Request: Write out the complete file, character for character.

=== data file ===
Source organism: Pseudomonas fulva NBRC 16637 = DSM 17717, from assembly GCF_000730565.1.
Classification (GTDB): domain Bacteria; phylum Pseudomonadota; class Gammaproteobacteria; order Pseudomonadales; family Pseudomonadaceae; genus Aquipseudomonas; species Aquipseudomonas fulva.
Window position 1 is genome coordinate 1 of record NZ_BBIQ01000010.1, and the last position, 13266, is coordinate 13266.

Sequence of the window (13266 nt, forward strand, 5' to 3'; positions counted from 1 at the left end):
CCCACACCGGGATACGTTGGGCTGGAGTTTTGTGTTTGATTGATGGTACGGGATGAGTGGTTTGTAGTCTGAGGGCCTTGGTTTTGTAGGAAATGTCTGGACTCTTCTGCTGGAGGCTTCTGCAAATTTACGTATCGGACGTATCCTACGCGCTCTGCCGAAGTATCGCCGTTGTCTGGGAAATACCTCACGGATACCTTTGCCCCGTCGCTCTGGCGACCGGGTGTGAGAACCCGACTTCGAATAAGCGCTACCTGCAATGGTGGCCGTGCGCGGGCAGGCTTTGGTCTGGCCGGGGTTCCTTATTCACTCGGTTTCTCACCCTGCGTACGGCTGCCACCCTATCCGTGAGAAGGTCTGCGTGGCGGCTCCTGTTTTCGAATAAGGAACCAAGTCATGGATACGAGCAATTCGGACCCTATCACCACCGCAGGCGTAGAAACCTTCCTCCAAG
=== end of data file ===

Source organism: Pseudomonas fulva NBRC 16637 = DSM 17717, from assembly GCF_000730565.1.
Classification (GTDB): domain Bacteria; phylum Pseudomonadota; class Gammaproteobacteria; order Pseudomonadales; family Pseudomonadaceae; genus Aquipseudomonas; species Aquipseudomonas fulva.
Window position 1 is genome coordinate 1 of record NZ_BBIQ01000010.1, and the last position, 13266, is coordinate 13266.

Sequence of the window (13266 nt, forward strand, 5' to 3'; positions counted from 1 at the left end):
CCCACACCGGGATACGTTGGGCTGGAGTTTTGTGTTTGATTGATGGTACGGGATGAGTGGTTTGTAGTCTGAGGGCCTTGGTTTTGTAGGAAATGTCTGGACTCTTCTGCTGGAGGCTTCTGCAAATTTACGTATCGGACGTATCCTACGCGCTCTGCCGAAGTATCGCCGTTGTCTGGGAAATACCTCACGGATACCTTTGCCCCGTCGCTCTGGCGACCGGGTGTGAGAACCCGACTTCGAATAAGCGCTACCTGCAATGGTGGCCGTGCGCGGGCAGGCTTTGGTCTGGCCGGGGTTCCTTATTCACTCGGTTTCTCACCCTGCGTACGGCTGCCACCCTATCCGTGAGAAGGTCTGCGTGGCGGCTCCTGTTTTCGAATAAGGAACCAAGTCATGGATACGAGCAATTCGGACCCTATCACCACCGCAGGCGTAGAAACCTTCCTCCAAG